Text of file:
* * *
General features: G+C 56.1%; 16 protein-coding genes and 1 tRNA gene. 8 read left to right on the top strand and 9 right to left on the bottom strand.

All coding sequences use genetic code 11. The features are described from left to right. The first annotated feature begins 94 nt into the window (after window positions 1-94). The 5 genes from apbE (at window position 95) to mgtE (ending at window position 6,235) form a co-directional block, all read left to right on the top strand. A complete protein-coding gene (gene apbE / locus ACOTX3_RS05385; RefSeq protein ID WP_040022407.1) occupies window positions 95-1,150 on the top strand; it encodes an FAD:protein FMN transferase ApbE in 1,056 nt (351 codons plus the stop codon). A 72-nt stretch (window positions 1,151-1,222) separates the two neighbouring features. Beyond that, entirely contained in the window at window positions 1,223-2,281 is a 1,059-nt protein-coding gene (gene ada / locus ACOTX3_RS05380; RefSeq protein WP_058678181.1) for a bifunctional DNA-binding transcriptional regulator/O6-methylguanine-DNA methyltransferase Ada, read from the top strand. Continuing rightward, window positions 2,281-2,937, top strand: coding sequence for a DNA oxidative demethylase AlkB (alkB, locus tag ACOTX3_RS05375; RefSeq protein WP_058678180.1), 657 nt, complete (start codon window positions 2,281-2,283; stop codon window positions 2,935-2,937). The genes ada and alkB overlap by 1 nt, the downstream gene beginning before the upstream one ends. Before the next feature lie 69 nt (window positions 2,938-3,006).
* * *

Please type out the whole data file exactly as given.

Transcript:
General features: G+C 56.1%; 16 protein-coding genes and 1 tRNA gene. 8 read left to right on the top strand and 9 right to left on the bottom strand.

All coding sequences use genetic code 11. The features are described from left to right. The first annotated feature begins 94 nt into the window (after window positions 1-94). The 5 genes from apbE (at window position 95) to mgtE (ending at window position 6,235) form a co-directional block, all read left to right on the top strand. A complete protein-coding gene (gene apbE / locus ACOTX3_RS05385; RefSeq protein ID WP_040022407.1) occupies window positions 95-1,150 on the top strand; it encodes an FAD:protein FMN transferase ApbE in 1,056 nt (351 codons plus the stop codon). A 72-nt stretch (window positions 1,151-1,222) separates the two neighbouring features. Beyond that, entirely contained in the window at window positions 1,223-2,281 is a 1,059-nt protein-coding gene (gene ada / locus ACOTX3_RS05380; RefSeq protein WP_058678181.1) for a bifunctional DNA-binding transcriptional regulator/O6-methylguanine-DNA methyltransferase Ada, read from the top strand. Continuing rightward, window positions 2,281-2,937, top strand: coding sequence for a DNA oxidative demethylase AlkB (alkB, locus tag ACOTX3_RS05375; RefSeq protein WP_058678180.1), 657 nt, complete (start codon window positions 2,281-2,283; stop codon window positions 2,935-2,937). The genes ada and alkB overlap by 1 nt, the downstream gene beginning before the upstream one ends. Before the next feature lie 69 nt (window positions 2,938-3,006).